Visiting me almost every day, he always found the words for comfort and cheer.
Once, when I thanked him for a particular visit, he told me:
"In fact and friendship, if we cannot support each other in misfortune, then who can? My friendship for you is special. I always remember how you displayed much kindness towards me when I arrived in the regiment. I, of course, did not display my feelings at that time, I was not entirely at ease the first time we met and therefore I have never forgotten your regard for me then."
I cite these words, as I remember them, in order to confirm once again the statements I made above regarding the depth of his spirit and the nobleness of his character.
Completely different activity awaited Kutepov in Paris; activity that was in sharp contrast to his former military existence. Caution and diplomacy now stood in the foreground.
I am convinced, that eventually he would have been equal to the task set before him, for many Russian people in various times of our history have similarly gained notoriety and despite lacking a wide education have furthered the glory of Russia with honour. Kutepov as well, with his natural common sense and his purely Russian ingenuity, correctly understood the most difficult questions and, barring the unfortunate events of 26 January 1934, would have entered his name into the history of Russia through incomparably greater feats, than those of men he himself admired and for whom all true patriots nowadays admire with reverance before him.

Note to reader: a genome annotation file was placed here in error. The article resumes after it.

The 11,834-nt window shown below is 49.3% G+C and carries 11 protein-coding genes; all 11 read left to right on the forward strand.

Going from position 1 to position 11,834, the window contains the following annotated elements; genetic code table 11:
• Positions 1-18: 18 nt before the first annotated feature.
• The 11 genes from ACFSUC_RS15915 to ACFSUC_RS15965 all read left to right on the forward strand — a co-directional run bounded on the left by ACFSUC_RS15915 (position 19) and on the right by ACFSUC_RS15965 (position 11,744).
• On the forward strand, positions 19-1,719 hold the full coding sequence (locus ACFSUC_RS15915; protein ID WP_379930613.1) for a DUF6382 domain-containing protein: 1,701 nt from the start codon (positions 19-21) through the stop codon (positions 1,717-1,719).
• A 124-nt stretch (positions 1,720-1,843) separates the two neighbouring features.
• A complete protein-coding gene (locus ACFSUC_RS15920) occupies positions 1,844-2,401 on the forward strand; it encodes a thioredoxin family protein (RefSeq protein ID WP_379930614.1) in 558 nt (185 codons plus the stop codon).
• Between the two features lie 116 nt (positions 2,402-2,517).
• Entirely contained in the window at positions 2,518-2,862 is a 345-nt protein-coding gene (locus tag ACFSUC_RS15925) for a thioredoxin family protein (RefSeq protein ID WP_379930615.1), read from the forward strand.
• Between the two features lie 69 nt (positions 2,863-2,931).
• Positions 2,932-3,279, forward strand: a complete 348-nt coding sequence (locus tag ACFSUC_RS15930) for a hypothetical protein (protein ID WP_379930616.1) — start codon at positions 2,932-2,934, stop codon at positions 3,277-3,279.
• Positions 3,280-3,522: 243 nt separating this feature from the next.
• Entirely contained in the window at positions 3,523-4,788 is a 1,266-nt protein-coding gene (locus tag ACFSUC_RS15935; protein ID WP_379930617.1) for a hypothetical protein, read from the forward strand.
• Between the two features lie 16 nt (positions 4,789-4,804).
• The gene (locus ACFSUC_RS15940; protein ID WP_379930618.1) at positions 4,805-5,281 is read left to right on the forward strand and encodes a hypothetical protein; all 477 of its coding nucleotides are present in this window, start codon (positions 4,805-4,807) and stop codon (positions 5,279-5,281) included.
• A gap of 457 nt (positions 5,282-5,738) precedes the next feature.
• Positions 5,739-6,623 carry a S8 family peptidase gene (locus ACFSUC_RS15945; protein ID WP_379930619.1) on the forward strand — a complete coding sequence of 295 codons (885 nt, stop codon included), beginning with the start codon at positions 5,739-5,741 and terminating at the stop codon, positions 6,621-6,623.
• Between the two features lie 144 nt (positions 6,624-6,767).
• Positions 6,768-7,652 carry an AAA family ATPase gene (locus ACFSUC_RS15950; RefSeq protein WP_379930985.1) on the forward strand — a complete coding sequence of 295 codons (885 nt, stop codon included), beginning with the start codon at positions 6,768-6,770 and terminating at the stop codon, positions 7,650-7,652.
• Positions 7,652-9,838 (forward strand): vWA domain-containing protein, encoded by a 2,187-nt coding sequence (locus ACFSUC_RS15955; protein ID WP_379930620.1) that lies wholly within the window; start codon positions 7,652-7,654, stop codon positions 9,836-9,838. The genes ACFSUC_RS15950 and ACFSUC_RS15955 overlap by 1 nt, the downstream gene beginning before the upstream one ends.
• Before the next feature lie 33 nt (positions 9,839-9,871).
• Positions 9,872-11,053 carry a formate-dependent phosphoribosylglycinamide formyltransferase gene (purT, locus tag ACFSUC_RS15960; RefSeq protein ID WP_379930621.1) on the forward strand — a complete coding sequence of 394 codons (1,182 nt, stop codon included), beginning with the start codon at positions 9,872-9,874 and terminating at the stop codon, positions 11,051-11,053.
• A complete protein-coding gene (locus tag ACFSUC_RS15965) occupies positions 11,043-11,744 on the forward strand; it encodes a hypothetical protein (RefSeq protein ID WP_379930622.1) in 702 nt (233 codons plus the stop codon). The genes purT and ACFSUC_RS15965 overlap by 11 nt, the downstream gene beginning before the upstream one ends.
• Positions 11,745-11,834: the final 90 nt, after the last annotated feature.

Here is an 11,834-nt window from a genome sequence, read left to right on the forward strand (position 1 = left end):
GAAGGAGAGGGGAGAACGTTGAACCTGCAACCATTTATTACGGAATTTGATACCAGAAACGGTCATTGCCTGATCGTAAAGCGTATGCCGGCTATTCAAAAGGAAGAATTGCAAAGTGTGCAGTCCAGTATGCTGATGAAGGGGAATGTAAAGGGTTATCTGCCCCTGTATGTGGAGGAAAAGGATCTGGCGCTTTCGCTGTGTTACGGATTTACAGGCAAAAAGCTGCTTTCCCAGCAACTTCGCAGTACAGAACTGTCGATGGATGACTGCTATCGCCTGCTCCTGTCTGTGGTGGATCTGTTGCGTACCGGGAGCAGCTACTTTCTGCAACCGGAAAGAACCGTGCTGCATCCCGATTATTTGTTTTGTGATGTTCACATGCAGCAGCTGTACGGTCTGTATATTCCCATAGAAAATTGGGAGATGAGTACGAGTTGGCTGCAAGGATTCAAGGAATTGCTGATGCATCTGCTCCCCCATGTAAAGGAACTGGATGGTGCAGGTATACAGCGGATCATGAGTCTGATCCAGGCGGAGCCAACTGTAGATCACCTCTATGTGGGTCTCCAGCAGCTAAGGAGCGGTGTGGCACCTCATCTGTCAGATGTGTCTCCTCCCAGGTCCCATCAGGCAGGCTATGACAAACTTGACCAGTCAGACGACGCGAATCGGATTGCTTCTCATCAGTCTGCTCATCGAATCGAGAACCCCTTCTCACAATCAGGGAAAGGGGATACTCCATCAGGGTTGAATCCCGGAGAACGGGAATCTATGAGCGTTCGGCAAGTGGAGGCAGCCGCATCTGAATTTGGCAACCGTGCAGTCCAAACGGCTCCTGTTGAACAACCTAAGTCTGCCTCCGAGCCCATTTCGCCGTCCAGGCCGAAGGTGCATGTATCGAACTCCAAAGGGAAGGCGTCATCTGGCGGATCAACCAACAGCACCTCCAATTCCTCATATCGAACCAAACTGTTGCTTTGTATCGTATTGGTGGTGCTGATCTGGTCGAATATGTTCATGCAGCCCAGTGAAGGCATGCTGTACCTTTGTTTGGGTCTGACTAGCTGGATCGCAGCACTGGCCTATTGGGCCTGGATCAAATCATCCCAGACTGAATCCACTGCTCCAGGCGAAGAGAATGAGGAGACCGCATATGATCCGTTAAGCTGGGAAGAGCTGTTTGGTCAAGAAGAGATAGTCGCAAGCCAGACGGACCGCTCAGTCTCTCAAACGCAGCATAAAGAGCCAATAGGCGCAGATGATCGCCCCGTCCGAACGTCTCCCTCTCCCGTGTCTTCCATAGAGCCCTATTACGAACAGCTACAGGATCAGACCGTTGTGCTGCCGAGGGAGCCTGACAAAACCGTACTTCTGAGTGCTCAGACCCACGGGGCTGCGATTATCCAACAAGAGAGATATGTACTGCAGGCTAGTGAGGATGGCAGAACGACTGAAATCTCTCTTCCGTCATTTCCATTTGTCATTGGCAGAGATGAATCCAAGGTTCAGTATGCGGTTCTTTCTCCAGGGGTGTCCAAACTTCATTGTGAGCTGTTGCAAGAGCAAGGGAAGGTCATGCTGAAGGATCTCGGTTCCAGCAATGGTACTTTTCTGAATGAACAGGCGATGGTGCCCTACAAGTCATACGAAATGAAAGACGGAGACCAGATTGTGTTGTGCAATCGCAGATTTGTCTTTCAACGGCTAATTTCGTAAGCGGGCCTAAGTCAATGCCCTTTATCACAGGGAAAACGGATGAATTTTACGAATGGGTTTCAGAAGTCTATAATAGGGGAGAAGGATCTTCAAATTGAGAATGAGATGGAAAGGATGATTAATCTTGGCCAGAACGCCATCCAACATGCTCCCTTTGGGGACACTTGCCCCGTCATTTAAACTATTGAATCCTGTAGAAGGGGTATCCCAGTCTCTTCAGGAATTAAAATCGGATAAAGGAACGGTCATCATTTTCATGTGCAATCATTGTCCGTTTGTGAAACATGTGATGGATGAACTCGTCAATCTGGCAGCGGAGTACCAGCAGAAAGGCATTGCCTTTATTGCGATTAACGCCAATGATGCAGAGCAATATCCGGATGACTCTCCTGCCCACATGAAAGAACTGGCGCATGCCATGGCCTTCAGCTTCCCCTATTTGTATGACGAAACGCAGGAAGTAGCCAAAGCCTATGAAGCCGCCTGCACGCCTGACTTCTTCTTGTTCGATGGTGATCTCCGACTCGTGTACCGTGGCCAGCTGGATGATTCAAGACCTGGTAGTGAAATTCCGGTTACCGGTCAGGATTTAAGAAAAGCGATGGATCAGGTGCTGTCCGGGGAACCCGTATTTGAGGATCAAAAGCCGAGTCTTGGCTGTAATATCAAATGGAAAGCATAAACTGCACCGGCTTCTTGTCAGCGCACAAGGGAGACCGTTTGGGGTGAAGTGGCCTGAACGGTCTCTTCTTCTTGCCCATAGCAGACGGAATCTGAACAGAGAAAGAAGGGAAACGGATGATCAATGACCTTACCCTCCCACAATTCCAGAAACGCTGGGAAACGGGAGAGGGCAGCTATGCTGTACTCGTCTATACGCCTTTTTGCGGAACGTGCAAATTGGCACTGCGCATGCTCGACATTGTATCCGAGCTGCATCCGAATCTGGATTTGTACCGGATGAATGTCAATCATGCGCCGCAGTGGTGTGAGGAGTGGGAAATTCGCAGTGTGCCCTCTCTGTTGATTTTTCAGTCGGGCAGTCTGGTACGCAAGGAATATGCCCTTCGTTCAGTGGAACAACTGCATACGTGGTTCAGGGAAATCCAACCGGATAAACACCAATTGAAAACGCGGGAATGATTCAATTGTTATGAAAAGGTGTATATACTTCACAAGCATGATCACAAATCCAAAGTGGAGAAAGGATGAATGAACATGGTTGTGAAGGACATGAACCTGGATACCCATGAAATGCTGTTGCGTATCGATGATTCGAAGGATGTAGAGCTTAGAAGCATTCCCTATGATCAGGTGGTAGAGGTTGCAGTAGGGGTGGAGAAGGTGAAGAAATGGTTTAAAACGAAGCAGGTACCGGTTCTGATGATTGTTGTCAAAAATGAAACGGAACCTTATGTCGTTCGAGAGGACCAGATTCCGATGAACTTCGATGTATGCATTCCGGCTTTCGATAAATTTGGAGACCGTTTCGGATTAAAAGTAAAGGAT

S. Vechin

General Kutepov: A Collection of Essays (II)

from General Kutepov, Part II, pp. 187-190
Cadet School

A few words about the cadet A. Kutepov,
by Nikolai Nikolaevich Golovin